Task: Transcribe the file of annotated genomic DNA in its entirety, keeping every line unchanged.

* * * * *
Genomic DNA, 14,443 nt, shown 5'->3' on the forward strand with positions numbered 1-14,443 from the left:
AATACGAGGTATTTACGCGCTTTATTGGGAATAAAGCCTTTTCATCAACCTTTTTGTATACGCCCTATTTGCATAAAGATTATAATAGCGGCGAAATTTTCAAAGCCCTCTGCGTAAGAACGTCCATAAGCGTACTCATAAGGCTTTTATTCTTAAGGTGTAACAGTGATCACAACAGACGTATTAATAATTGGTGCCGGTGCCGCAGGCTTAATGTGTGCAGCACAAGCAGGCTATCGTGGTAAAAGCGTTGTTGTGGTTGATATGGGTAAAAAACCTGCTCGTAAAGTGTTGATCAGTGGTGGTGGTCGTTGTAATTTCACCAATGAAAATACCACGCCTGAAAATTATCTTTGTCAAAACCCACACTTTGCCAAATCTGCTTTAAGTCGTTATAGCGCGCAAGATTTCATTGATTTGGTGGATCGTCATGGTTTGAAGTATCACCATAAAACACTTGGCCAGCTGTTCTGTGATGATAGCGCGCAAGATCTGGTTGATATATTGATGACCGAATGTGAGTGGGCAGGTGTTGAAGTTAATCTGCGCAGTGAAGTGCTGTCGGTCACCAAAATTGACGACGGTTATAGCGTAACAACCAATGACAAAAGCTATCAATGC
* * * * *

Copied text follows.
Genomic DNA, 14,443 nt, shown 5'->3' on the forward strand with positions numbered 1-14,443 from the left:
AATACGAGGTATTTACGCGCTTTATTGGGAATAAAGCCTTTTCATCAACCTTTTTGTATACGCCCTATTTGCATAAAGATTATAATAGCGGCGAAATTTTCAAAGCCCTCTGCGTAAGAACGTCCATAAGCGTACTCATAAGGCTTTTATTCTTAAGGTGTAACAGTGATCACAACAGACGTATTAATAATTGGTGCCGGTGCCGCAGGCTTAATGTGTGCAGCACAAGCAGGCTATCGTGGTAAAAGCGTTGTTGTGGTTGATATGGGTAAAAAACCTGCTCGTAAAGTGTTGATCAGTGGTGGTGGTCGTTGTAATTTCACCAATGAAAATACCACGCCTGAAAATTATCTTTGTCAAAACCCACACTTTGCCAAATCTGCTTTAAGTCGTTATAGCGCGCAAGATTTCATTGATTTGGTGGATCGTCATGGTTTGAAGTATCACCATAAAACACTTGGCCAGCTGTTCTGTGATGATAGCGCGCAAGATCTGGTTGATATATTGATGACCGAATGTGAGTGGGCAGGTGTTGAAGTTAATCTGCGCAGTGAAGTGCTGTCGGTCACCAAAATTGACGACGGTTATAGCGTAACAACCAATGACAAAAGCTATCAATGC